Yes, electricity can kill you. No, it doesn't care who you are or how much experience you have.

Pepco paid us a visit Monday, and brought along a setup that allowed us to observe what can and cannot conduct electricity (and thus severly injure us, should we be stupid enough to try and move downed power lines with any tools we have). The basic lesson: everything can conduct electricity, from a tree branch to a hotdog. Case in point:



Somewhere in Maryland, there lies a Washington Metropolitan and Transit Authority (WMATA) training facility. Today's mission was learning how to deal with Metrorail incidents; with the rail system being as ubiquitous as it is within the District of Columbia, it's just another place for people to have emergencies we respond to. The best part? These are incidents that take place hundreds of feet underground.


The facility itself is huge (an old warehouse, according to the WMATA instructor) that has numerous rail cars for training purposes. Not surprisingly, dealing with Metro incidents are an entirely different animal. Resources we use (tools, supply cabinets, etc.) are in different places at each station; the joke today was that the only consistent thing about Metro was its inconsistency. 

Nevertheless, the action of turning off the "third rail" so that we can work safely is paramount. The names and locations of switches and call boxes and rail sensor circuits were rattled off so fast we could barely keep up—only my notes kept it all in order. I have several pictures (less artsy and more instructional), with which I think I'll be putting together a small info packet so I can review the Metro stuff later on. 

(I never know what my first due area will contain, so I just take notes on everything. It's served me quite well throughout the Academy.)

One of the more exciting trainers was an old rail car that could be rotated to any position within a full 360ş. Interestingly enough, when they filled it with smoke for us to climb through, we found it easier to keep our equilibrium; being able to see how skewed our environment was made a few of us a bit motion sick.



Our training today notwithstanding, I'm sure we haven't learned even half of what there is to know regarding Metro incidents. However, I was pleased to learn all sorts of stuff about the Metro system and elevators/escalators that I never knew before—it sounds kinda dorky, but it's pretty cool to know what's in all the rooms and cabinets that I never gave a second glance to until today. Standpipes, evacuation carts, supply kits on board the train… there's a lot more to the system than most oblivious commuters realize. 

Gotta love this job; it's teaching me so much useful stuff!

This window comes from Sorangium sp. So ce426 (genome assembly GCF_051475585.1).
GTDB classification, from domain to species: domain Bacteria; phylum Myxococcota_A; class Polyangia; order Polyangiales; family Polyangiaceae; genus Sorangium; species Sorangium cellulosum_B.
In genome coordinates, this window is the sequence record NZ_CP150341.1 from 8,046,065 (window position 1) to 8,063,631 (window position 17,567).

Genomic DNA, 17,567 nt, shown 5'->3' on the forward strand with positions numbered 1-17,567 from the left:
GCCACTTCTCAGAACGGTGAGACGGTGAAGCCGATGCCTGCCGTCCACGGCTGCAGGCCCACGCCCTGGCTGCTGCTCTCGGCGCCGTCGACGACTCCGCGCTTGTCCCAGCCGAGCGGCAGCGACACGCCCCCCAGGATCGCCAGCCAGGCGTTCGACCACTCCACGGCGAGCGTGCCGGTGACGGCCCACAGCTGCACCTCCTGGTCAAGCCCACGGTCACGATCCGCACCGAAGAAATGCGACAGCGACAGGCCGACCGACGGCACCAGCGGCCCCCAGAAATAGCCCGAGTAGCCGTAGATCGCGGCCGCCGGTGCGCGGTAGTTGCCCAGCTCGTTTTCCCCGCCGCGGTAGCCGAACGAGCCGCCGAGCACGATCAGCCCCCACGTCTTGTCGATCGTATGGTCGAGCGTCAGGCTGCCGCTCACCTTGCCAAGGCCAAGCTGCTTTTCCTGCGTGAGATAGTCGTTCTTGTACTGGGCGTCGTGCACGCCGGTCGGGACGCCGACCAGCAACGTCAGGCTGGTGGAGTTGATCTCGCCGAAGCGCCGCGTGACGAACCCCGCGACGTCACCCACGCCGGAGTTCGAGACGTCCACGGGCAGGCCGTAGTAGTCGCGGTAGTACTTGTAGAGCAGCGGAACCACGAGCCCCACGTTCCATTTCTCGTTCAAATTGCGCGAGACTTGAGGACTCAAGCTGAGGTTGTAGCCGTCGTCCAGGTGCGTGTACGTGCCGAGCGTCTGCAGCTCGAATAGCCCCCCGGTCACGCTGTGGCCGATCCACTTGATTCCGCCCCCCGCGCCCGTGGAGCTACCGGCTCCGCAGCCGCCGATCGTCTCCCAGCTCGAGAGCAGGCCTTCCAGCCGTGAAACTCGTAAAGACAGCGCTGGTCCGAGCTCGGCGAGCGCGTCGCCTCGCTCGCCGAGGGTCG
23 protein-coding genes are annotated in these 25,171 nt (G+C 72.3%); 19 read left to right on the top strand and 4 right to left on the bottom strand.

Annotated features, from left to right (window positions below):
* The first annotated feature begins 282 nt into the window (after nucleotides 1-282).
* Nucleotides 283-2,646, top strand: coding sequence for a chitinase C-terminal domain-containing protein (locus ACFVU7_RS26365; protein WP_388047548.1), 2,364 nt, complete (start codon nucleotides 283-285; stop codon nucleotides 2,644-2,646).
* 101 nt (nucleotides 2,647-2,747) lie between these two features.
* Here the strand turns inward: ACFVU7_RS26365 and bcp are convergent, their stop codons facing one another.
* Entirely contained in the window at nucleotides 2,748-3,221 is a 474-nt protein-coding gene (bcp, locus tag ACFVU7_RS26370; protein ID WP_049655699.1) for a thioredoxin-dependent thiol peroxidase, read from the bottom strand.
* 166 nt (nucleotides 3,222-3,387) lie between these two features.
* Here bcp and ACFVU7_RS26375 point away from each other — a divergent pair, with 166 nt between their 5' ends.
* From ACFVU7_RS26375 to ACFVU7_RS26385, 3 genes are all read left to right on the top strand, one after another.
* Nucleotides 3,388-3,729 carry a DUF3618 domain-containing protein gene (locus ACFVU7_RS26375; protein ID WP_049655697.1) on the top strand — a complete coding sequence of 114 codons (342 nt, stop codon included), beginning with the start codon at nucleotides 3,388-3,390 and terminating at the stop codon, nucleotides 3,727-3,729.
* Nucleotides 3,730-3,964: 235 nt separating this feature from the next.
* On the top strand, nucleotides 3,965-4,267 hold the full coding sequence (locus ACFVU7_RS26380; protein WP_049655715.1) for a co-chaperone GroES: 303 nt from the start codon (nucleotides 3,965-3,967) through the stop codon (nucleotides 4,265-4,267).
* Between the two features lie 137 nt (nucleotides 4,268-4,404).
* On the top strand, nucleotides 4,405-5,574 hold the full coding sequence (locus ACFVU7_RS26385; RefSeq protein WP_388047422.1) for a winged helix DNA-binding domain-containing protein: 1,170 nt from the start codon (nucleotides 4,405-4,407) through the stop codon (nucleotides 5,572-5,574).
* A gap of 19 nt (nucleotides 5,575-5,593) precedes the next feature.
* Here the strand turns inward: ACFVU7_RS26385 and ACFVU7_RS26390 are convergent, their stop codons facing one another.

If you ever want to piss off a bunch of hurried commuter-folk, just shut off a packed escalator in the middle of rush hour. The craziest part: you can do it while you're packed in the escalator with almost no effort. 

(I don't
think I'll be sharing that openly. There's enough trouble around this city, and I don't want to put myself in the middle of it. It's a damned funny thought, though.)

1 Comment

  • Ray says:

    Fascinating! 1) Things that arc and spark; and 2) a flippable Metro car! (So that’s how they make those Bruce Willis movies :)

Leave a Reply

Your email address will not be published. Required fields are marked *

background image Blogger Img

Alex Capece

Washington, D.C. Firefighter and Paramedic

FE Talk: Humpday Hangout

Captain Scott Hetrick
Gear Review: Blauer’s new tactical boots
Interesting that BOA is from my home town of Steamboat Springs, and they didn't approach our Fire Department to do a field test or even let us know that they were working on a duty boot. Small towns are funny sometimes. Captain Scott Hetrick Steamboat Springs Fire Rescue
2014-11-29 21:26:03
stephen miller
St. Baldrick’ Support a Fellow Brother Fighting Pediatric Cancer!
Great job, brethren ... be bald (bold) even off the fire ground.
2014-02-22 09:33:24
John Struve
St. Baldrick’ Support a Fellow Brother Fighting Pediatric Cancer!
As I read all the above I wondered "How does it work?" Are fire personnel asking for pledges from the public to be paid to this charity when the personnel have their heads shaved? The ad above was not clear to me. I will read it again. The charity is certainly a very worthwhile cause.…
2014-02-22 06:20:28
“Social Media Policy”—how does it affect the bloggers? | Raising Ladders
A word of caution for the chronic Facebook addicts.
[…] over three years ago, I penned a post regarding how firefighters and EMS providers were landing themselves in hot water by using various […]
2014-01-07 17:55:57
Jonny Hope
Farewell, brother.
So very well said Brother. Mike was such an awesome guy. Sure am gonna miss him and his stories. Mike touch so many people on and off the job. Mike will continue to live on in so many of us. Thank you for sharing such a wonderful tribute with us about Mike. 
2013-12-04 21:49:48

Alex Capece's Discussions

Follow Alex Capece
"For anyone who ever wanted to grow up and become a firefighter... from someone who did just that."
April 2009
« Mar   May »

FireEMS Blogs eNews

Sign-up to receive our free monthly eNewsletter